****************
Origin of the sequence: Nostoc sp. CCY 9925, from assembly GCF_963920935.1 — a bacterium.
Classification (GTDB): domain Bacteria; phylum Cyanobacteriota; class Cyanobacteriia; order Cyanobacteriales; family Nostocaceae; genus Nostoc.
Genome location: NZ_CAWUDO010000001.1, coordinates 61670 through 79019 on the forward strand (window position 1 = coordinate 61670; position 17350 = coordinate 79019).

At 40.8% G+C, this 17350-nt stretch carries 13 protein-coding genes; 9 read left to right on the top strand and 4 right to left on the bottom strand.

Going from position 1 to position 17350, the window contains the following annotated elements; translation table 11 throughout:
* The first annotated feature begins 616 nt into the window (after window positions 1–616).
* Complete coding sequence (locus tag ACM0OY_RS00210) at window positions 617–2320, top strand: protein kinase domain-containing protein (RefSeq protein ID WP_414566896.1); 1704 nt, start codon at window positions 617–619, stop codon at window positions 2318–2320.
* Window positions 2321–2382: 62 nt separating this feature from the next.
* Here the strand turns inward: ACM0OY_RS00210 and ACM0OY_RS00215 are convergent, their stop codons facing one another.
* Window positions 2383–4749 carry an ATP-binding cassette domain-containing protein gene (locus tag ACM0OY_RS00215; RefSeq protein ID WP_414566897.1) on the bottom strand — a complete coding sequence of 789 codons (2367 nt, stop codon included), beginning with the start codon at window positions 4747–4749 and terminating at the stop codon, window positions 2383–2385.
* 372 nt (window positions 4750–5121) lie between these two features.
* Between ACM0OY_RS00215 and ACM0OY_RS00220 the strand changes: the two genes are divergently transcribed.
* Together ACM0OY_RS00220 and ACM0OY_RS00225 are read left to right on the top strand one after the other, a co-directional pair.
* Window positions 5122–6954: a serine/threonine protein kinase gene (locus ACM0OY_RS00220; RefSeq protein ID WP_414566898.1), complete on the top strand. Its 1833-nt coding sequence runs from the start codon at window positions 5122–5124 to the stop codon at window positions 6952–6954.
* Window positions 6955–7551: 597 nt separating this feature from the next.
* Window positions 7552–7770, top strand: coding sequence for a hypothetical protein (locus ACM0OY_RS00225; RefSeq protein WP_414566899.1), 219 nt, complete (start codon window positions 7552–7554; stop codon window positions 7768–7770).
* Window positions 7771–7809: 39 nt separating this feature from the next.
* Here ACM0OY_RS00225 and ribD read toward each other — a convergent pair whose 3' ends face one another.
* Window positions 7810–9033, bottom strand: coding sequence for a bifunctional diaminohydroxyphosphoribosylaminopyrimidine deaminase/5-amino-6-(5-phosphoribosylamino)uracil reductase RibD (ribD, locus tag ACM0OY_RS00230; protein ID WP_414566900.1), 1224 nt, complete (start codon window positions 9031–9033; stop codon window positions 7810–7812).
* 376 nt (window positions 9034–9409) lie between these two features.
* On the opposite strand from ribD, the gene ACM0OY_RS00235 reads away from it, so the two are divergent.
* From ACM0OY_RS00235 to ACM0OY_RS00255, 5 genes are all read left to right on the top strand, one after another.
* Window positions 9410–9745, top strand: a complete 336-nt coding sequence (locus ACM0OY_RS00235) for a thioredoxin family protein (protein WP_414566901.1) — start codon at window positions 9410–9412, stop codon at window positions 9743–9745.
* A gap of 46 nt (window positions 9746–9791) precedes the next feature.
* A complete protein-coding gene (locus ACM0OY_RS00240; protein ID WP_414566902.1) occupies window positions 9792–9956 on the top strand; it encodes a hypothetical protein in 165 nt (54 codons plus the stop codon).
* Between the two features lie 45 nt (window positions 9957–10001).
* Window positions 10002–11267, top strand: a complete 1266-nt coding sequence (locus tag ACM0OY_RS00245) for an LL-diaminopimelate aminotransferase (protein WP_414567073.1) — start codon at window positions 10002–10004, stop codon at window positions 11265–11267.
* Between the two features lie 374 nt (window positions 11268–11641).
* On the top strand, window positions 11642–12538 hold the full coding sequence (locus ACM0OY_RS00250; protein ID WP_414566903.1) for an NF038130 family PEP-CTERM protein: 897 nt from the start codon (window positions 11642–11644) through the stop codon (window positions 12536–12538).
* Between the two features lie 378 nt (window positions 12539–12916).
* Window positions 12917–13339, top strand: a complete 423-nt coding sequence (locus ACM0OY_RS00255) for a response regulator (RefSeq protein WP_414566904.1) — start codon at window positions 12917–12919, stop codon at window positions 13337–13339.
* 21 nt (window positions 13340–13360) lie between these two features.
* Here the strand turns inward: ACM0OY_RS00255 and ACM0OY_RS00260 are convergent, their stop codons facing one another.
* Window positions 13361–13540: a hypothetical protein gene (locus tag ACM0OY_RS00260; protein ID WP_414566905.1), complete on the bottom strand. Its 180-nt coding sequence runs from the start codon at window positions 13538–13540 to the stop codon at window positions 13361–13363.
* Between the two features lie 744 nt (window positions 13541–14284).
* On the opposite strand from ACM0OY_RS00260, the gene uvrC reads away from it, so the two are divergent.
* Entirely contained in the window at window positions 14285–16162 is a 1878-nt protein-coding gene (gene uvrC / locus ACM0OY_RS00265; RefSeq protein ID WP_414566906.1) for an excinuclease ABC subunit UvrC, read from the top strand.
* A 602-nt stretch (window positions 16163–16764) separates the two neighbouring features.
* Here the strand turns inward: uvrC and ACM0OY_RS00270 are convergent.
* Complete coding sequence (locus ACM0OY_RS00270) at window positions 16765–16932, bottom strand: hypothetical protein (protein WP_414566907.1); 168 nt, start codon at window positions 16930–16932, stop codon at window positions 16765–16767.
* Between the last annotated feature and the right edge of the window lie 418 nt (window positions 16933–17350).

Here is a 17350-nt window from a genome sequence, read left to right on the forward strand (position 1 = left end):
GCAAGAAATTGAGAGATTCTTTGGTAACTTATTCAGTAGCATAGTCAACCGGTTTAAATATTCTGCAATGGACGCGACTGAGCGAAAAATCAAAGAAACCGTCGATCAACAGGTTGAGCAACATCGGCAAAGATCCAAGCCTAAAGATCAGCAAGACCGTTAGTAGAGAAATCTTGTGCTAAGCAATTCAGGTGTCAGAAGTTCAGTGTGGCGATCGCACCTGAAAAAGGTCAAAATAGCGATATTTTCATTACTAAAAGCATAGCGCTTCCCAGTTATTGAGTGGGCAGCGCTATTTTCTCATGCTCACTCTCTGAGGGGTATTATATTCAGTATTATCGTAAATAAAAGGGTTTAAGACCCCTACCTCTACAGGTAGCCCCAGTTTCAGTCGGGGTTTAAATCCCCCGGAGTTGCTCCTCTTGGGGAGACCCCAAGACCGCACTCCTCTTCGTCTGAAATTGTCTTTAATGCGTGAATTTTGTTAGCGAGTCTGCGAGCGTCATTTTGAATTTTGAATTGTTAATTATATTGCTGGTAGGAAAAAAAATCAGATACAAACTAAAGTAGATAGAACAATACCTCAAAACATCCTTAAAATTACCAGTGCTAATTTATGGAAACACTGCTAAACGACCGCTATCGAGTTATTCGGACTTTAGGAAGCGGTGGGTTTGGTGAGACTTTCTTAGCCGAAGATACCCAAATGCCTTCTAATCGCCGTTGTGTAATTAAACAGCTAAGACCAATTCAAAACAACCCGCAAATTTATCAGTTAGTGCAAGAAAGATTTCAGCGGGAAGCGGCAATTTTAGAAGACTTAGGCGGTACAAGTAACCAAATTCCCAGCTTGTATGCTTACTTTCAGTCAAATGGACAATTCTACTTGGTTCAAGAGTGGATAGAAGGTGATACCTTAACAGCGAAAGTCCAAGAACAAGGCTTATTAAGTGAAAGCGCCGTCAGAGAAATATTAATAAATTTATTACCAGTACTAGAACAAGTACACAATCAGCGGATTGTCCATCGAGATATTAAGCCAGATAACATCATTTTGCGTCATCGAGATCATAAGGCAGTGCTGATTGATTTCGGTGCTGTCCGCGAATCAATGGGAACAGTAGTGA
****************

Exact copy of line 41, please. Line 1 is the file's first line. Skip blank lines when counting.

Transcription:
* Between the last annotated feature and the right edge of the window lie 418 nt (window positions 16933–17350).